Everything You Need to Know About Federal Stafford Loans

A Federal Stafford Loan is a student loan originated by the government and available to undergraduate, graduate, and professional students.

Federal Stafford Loans have fixed interest rates and can be subsidized or unsubsidized. Although the government pays interest on subsidized loans while students are in school or while loans are in deferment after graduation, students are responsible for paying interest on unsubsidized loans, and any unpaid interest is added to the loan balance.

There’s an origination fee for Federal Stafford Loans, but borrowers benefit from many protections, including income-driven repayment plans and Public Service Loan Forgiveness. 

If you have federal student loans, there’s a good chance some of them are Federal Stafford Loans. After all, more than 32 million borrowers in the U.S. have at least one Stafford Loan — totaling $722.2 billion.

Here’s everything you need to know about Federal Stafford Loans, from taking them out to repaying the debt.

Understanding Federal Stafford Loans (aka Direct Loans)

Federal Stafford Loans are often called Direct Loans. Both terms refer to the same loans offered through the William D. Ford Federal Direct Loan (Direct Loan) Program.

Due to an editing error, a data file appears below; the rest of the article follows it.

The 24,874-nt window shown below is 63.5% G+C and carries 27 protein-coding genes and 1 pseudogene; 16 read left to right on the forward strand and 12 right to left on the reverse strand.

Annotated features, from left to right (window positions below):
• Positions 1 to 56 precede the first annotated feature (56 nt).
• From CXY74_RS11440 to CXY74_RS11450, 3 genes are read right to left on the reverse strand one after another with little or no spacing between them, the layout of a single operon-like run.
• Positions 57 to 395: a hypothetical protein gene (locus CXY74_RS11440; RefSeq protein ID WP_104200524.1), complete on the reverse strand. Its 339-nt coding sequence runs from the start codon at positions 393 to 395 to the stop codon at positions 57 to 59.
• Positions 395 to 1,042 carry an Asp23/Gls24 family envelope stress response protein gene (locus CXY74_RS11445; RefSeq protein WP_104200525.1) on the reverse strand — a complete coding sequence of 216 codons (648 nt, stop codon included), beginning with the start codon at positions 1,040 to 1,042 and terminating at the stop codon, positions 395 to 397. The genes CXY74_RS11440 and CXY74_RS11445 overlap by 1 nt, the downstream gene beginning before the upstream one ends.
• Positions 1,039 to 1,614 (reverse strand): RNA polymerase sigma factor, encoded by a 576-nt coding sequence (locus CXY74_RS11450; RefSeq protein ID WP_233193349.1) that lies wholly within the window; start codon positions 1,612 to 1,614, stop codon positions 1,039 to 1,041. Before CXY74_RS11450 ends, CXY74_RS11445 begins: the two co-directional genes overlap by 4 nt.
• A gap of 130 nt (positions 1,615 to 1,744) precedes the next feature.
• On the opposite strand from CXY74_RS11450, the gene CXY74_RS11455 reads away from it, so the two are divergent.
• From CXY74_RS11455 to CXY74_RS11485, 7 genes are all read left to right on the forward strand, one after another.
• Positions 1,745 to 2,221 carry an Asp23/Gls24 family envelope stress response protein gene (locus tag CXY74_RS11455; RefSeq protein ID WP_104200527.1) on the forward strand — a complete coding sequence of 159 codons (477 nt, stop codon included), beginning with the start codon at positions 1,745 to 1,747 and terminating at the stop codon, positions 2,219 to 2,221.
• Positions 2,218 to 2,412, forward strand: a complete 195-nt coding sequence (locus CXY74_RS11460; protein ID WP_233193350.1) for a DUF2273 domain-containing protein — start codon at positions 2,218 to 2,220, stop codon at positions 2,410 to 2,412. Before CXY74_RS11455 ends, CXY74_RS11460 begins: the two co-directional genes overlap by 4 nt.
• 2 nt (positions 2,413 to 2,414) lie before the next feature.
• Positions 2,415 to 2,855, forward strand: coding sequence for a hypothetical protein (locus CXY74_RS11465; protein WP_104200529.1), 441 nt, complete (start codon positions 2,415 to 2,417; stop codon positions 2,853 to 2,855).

There are two types of Stafford student loans:

  • Subsidized Stafford Loans, also called Direct Subsidized Loans
  • Unsubsidized Stafford Loans, also called Direct Unsubsidized Loans

The key difference between subsidized and unsubsidized Stafford Loans is the federal government pays (or “subsidizes”) interest on subsidized loans during select periods. With unsubsidized Loans, there’s no federal help with interest, but there are fewer limits on borrowing funds.

Federal Stafford Loans might be the simplest and most accessible loans you’ll want to research if you’re a first-time borrower. Interest rates are low, and federal student loans offer more flexible repayment options. Private student loans don’t offer income-driven repayment plans, for example.

What’s more, eligibility for Federal Stafford Loans isn’t based on credit. So even if your FICO score is less than stellar, every approved borrower receives the same limits, rates, and terms.

However, you’ll need to meet other eligibility requirements before you can borrow with Stafford student loans. For instance:

  • You must be enrolled at least half-time at a school that participates in the Direct Loan Program.
  • You also must be enrolled in a program that leads to a degree or certificate awarded by the school.

Direct Subsidized Loans

This type of Federal Stafford Loan is available to low-income undergraduate students who demonstrate financial need. Currently, there are no subsidized student loans for graduate students.

With subsidized Stafford student loans, you’re responsible for paying your principal balance and interest. But the U.S. Department of Education will take care of your interest if you’re still in school, during your post-graduation grace period, and during deferment.

The federal student loan limits are lower for subsidized Stafford student loans. Therefore, students can borrow only as much as $5,500 a year — and up to $23,500 total — through this type of loan.